|Date||November , 2022|
|Source/Publisher||Routledge, Taylor & Francis Group|
|Download||Download Full Text|
|Subjects||Children and Young People|
The historical context of colonisation situates the analysis in Children, Care and Crime of the involvement of children with care experience in the criminal justice system in an Australian jurisdiction (New South Wales), focusing on residential care, policing, the provision of legal services and interactions in the Children’s Court.
While the majority of children in care do not have contact with the criminal justice system, this book explores why those with care experience, and Indigenous children, are over-represented in this system. Drawing on findings from an innovative, mixed-method study – court observations, file reviews and qualitative interviews – the book investigates historical and contemporary processes of colonisation and criminalisation. The book outlines the impact of trauma and responses to trauma, including inter-generational trauma caused by policies of colonisation and criminalisation. It then follows a child’s journey through the continuum of care to the criminal justice system, examining data at each stage including the residential care environment, interactions with police, the provision of legal services and experiences at the Children’s Court. Drawing together an analysis of the gendered and racialised treatment of women and girls with care experience in the criminal justice system, the book particularly focuses on legacies of forced removal and apprenticeship which targeted Aboriginal and Torres Strait Islander women and girls. Through analysing what practices from England and Wales might offer the NSW context, our findings are enriched by further reflection on how decriminalisation pathways might be imagined. While there have been many policy initiatives developed to address criminalisation, in all parts of the study little evidence was found of implementation and impact. To conclude, the book examines the way that ‘hope tropes’ are regularly deployed in child protection and criminal justice to dangle the prospect of reform, and even to produce pockets of success, only to be whittled away by well-worn pathways to routine criminalisation. The conclusion also considers what a transformative agenda would look like and how monitoring and accountability mechanisms are key to new ways of operating. Finally, the book explores strengths-based approaches and how they might take shape in the child protection and criminal justice systems.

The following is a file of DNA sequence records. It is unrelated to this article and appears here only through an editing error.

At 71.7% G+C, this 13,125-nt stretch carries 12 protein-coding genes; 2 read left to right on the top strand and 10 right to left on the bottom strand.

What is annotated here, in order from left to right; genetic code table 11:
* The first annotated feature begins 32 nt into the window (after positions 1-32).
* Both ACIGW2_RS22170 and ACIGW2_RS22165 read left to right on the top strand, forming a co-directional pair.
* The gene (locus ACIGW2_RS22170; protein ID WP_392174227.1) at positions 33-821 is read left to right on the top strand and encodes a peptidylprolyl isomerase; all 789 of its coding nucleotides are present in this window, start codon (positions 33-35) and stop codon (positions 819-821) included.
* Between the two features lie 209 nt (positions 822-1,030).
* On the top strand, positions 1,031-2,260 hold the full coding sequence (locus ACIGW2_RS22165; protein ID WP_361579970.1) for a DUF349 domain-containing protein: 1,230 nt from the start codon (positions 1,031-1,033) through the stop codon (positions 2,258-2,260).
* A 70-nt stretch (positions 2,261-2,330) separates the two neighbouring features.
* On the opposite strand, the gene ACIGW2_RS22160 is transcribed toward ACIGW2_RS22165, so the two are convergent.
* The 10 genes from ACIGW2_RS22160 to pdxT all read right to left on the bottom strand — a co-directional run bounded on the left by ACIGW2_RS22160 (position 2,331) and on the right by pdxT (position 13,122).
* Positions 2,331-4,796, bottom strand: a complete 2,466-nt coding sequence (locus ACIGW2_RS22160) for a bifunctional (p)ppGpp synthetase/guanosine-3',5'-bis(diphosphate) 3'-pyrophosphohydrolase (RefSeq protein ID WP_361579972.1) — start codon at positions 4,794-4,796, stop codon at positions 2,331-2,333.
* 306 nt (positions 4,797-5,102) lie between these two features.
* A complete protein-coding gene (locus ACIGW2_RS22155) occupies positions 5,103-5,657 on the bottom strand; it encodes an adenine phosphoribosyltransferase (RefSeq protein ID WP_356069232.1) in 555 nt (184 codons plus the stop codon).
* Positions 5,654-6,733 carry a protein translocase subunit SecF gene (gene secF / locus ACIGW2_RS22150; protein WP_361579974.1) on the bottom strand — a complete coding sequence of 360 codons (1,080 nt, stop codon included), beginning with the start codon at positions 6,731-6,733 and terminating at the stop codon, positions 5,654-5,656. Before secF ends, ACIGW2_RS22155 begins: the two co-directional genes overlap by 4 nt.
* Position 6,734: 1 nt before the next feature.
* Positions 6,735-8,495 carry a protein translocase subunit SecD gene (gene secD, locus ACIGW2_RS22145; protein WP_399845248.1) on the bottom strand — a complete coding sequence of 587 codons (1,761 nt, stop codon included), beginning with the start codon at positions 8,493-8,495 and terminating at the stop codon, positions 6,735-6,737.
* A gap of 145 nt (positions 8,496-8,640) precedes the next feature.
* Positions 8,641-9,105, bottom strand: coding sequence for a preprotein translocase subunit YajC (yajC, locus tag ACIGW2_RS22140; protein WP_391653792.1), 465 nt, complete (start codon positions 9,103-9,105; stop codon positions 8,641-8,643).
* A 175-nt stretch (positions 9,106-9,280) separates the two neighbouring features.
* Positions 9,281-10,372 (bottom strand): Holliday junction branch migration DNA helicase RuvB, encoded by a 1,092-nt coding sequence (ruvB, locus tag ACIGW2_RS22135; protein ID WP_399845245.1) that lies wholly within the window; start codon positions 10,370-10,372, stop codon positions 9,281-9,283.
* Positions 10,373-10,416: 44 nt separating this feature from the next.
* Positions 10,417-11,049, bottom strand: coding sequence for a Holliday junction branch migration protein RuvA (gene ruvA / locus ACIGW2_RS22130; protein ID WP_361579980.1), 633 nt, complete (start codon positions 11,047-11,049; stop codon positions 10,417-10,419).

Children, Care and Crime is aimed at researchers, lawyers and criminal justice practitioners, police, Judges and Magistrates, policy-makers and those working in child protection, the criminal justice system or delivering services to children or adults with care experience. The research is multidisciplinary and therefore will be of broad appeal to the criminology, law, psychology, sociology and social work disciplines. The book is most suitable for undergraduate courses focusing on youth justice and policing, and postgraduates researching in this field.
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© 2023 Alison Gerard, Andrew McGrath, Emma Colvin and Annette Gainsford All rights reserved. No part of this book may be reprinted or reproduced or utilised in any form or by any electronic, mechanical, or other means, now known or hereafter invented, including photocopying and recording, or in any information storage or retrieval system, without permission in writing from the publishers